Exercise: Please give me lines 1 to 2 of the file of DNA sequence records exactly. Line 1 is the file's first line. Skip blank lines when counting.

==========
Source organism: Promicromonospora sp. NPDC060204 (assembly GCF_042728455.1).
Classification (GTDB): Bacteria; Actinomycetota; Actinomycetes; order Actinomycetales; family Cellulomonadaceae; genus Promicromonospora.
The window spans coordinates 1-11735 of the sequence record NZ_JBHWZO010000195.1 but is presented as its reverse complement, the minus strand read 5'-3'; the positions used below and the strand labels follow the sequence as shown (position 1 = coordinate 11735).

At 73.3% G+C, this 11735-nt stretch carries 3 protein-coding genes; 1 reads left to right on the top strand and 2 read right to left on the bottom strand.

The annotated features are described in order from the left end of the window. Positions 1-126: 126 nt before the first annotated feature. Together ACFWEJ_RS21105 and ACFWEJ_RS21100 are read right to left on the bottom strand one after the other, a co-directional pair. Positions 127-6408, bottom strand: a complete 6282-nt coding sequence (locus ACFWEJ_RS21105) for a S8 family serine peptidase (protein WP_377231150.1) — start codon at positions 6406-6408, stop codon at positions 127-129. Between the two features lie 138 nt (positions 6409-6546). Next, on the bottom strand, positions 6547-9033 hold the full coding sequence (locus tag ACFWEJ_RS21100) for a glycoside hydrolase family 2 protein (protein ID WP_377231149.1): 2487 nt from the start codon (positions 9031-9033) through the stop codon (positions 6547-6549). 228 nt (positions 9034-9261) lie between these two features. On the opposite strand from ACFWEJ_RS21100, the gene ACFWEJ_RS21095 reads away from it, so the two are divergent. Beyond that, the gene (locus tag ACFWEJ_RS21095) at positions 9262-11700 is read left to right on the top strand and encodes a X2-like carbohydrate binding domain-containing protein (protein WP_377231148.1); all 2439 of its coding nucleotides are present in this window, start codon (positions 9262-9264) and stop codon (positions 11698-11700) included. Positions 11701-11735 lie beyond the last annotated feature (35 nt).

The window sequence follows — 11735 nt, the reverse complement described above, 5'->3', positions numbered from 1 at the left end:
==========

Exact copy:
Source organism: Promicromonospora sp. NPDC060204 (assembly GCF_042728455.1).
Classification (GTDB): Bacteria; Actinomycetota; Actinomycetes; order Actinomycetales; family Cellulomonadaceae; genus Promicromonospora.